Staff also give young people someone to talk to on a regular basis who is looking out for them. Each outreach worker also has a caseload of about six, mostly young people ages 14 to 25. The goal is to check in with them at least six times a month.
SNUG also mediates conflicts “with the highest risk individuals who have the potential to shoot someone or be shot,” said La’Tryse Anderson, a SNUG supervisor in Buffalo, who said she shares a similar background with those she now serves.
“I helped contribute to a lot of the mayhem,” she said of her past.
In 2017, Anderson met Scott, who was canvassing her neighborhood following a shooting, and she got involved.
Participation in the program is voluntary. But there is one criteria, Anderson added.
“They have to want to change.”
‘Promising, but mixed’
While state government support for programs like SNUG in New York is growing, more study of their effectiveness is needed. In a 2020 comprehensive review, researchers at John Jay College of Criminal Justice concluded that “non-policing approaches to violence prevention can produce significant benefits without the attendant harms of policing and punishment.” But they also found that what is known to date is limited, and “evaluations of community outreach are promising but mixed.”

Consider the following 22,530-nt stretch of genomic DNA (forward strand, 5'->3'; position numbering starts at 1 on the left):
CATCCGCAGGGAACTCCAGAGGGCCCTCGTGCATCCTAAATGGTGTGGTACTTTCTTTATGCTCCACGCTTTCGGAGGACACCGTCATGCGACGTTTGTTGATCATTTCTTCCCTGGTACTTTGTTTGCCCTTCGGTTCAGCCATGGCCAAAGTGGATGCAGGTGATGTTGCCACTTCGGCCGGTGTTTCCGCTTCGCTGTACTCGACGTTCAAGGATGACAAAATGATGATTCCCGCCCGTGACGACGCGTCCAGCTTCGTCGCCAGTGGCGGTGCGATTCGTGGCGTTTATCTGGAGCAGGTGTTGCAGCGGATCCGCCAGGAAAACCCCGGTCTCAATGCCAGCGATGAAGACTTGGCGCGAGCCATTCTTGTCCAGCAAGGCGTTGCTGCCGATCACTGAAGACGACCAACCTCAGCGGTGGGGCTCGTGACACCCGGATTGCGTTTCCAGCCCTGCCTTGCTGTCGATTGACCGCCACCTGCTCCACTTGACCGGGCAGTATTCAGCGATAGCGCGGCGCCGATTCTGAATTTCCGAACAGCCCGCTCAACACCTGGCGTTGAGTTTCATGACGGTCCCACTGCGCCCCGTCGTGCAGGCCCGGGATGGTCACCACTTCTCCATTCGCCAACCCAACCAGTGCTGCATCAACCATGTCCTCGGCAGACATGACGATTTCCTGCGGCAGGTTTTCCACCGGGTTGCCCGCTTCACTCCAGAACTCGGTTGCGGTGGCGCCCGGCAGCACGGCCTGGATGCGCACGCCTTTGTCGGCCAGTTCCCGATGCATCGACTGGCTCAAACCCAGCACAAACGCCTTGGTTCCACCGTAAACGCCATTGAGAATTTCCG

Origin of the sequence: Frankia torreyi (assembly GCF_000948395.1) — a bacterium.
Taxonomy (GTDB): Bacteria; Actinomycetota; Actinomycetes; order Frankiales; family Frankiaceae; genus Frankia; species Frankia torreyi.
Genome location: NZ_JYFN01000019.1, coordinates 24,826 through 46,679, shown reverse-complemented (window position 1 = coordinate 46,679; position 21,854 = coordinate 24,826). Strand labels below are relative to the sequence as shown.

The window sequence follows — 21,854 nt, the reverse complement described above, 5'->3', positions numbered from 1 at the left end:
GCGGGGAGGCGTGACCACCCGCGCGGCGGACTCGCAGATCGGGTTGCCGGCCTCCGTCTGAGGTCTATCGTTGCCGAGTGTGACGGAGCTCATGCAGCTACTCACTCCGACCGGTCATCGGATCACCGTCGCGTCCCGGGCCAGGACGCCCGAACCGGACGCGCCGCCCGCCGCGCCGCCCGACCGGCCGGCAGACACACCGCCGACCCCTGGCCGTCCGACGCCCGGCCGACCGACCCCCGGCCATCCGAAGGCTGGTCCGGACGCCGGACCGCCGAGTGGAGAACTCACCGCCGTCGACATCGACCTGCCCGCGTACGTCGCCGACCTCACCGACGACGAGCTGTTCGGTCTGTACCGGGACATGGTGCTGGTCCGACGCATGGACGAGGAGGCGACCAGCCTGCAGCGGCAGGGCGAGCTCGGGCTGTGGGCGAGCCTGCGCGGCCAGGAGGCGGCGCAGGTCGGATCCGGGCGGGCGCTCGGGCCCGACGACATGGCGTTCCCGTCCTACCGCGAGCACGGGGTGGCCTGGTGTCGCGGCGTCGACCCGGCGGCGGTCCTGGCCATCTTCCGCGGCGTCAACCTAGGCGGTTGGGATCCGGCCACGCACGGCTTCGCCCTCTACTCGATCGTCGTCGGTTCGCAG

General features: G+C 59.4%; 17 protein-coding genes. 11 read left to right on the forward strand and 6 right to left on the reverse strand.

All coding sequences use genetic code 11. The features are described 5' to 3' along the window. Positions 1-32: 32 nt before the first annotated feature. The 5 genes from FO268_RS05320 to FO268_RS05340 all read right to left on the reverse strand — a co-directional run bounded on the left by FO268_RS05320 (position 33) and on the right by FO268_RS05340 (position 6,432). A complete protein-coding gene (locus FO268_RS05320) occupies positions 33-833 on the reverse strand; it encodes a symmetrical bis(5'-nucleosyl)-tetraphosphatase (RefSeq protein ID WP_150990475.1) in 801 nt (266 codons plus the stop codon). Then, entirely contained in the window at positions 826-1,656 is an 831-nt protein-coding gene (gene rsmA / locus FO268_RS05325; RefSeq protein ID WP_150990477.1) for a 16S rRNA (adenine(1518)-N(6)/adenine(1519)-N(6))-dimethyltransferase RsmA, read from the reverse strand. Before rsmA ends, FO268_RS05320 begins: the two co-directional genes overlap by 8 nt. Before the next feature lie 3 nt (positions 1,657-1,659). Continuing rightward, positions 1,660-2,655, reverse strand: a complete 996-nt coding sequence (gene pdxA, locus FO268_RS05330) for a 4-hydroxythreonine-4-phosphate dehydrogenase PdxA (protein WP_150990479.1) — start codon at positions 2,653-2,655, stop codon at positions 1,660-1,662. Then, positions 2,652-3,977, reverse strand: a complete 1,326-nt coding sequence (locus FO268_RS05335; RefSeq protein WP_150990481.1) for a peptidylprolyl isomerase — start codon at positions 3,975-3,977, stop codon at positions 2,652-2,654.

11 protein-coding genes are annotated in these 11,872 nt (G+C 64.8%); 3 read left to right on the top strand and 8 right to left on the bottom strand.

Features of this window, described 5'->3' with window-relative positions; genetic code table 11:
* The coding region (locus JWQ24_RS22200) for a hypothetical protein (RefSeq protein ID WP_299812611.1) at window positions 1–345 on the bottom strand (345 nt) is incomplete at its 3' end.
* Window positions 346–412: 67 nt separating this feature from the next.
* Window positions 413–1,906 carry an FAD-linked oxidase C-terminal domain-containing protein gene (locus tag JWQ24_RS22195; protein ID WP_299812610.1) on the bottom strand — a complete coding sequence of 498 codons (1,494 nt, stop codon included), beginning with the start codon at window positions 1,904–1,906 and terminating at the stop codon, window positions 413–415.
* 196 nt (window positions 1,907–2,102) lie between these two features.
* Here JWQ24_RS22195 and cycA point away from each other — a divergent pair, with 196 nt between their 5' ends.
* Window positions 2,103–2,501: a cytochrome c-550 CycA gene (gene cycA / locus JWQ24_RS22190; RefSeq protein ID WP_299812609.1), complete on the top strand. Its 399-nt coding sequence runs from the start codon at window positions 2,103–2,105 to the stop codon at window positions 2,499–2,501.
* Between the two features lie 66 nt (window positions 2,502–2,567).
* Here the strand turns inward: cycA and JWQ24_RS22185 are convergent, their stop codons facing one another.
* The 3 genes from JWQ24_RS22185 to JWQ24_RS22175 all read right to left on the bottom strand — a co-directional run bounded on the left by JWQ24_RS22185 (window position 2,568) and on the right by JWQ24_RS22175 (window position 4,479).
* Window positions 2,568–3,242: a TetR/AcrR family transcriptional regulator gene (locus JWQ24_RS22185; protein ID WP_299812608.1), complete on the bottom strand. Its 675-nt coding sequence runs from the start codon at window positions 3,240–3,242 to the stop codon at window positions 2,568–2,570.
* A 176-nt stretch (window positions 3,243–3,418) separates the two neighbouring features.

The approach can be difficult to evaluate for a variety of reasons. Those involved tend to be “disconnected from traditional institutions and systems of support,” they are also actively involved in illegal activities, even violent ones. The trusting relationships required to turn these trajectories around take time and resources and will “likely be interrupted by setbacks,” researchers concluded.
On top of that, pay and benefits for outreach workers, already hard to come by, is “typically low, despite the high stress and high-risk nature of their jobs.
Above all, there are deep embedded societal ills that the programs simply won’t be able to fully tackle: “structural racism and systemic barriers to health care, employment, affordable and stable housing, and quality education,” the university researchers noted.
But SNUG appears to be focused on many of the elements scholars say show promise: Reliance on “credible messengers” who have relevant lived experience; strategies that prioritize young people and focus on communities where residents face “severe and chronic financial stress.”
To be sure, the work takes a toll. The job of outreach can be taxing and traumatic for SNUG workers.